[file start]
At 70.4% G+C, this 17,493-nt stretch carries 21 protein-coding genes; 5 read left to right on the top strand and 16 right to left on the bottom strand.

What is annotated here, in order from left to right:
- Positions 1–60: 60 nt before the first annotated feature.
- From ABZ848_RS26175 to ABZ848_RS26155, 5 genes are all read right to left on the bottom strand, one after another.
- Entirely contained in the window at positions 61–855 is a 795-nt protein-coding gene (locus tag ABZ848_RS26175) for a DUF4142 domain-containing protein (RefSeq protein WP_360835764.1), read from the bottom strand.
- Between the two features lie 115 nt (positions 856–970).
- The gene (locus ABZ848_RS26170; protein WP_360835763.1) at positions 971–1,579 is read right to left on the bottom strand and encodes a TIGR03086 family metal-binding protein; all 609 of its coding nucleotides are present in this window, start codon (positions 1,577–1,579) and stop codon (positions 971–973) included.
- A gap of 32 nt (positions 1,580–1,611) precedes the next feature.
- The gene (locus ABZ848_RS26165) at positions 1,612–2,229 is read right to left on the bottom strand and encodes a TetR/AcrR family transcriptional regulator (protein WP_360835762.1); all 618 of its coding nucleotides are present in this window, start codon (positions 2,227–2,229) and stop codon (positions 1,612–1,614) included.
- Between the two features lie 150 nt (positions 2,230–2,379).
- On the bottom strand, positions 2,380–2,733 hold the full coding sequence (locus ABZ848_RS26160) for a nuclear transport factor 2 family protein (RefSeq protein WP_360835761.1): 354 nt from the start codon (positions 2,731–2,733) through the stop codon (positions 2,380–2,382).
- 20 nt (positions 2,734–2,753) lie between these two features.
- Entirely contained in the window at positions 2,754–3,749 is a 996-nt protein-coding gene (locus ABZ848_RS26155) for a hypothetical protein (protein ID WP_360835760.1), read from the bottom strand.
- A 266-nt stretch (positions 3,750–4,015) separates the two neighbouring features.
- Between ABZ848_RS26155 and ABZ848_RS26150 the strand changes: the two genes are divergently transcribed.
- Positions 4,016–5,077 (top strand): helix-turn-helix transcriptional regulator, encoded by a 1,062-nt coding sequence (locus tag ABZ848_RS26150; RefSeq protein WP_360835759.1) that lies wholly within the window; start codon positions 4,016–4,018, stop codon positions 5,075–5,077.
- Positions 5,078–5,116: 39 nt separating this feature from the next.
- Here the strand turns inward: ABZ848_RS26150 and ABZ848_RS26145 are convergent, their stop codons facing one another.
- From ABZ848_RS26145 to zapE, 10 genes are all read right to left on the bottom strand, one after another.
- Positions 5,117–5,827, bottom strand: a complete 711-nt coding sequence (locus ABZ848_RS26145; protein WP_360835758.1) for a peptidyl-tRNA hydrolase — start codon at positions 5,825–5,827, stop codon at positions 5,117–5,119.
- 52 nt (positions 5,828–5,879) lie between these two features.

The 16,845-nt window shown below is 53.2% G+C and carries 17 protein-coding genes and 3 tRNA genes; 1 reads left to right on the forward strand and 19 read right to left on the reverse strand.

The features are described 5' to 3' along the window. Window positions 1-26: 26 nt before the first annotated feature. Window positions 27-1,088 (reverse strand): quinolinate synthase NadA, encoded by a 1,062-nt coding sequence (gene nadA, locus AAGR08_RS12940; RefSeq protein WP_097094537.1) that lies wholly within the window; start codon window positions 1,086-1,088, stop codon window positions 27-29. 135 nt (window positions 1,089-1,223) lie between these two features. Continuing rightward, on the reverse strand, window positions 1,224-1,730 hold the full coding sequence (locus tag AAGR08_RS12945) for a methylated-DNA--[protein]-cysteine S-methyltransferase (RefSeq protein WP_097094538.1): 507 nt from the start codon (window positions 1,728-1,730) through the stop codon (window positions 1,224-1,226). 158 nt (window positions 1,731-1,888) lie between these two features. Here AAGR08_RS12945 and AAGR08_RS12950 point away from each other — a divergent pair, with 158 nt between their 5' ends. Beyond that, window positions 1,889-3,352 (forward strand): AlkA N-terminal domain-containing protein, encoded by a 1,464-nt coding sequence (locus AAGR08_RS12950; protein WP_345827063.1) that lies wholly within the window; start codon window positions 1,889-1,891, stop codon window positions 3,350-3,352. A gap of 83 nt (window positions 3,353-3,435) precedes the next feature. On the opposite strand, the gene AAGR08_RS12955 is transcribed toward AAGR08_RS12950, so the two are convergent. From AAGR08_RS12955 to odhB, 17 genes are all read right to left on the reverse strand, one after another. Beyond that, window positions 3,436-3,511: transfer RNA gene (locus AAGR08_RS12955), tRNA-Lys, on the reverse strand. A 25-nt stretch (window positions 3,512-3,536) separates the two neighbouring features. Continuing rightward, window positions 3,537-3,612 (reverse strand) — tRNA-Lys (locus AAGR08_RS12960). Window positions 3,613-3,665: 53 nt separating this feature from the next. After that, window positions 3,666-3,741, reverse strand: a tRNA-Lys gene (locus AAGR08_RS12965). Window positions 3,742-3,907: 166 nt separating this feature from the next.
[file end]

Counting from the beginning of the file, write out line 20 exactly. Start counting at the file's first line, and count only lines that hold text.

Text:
- Positions 5,117–5,827, bottom strand: a complete 711-nt coding sequence (locus ABZ848_RS26145; protein WP_360835758.1) for a peptidyl-tRNA hydrolase — start codon at positions 5,825–5,827, stop codon at positions 5,117–5,119.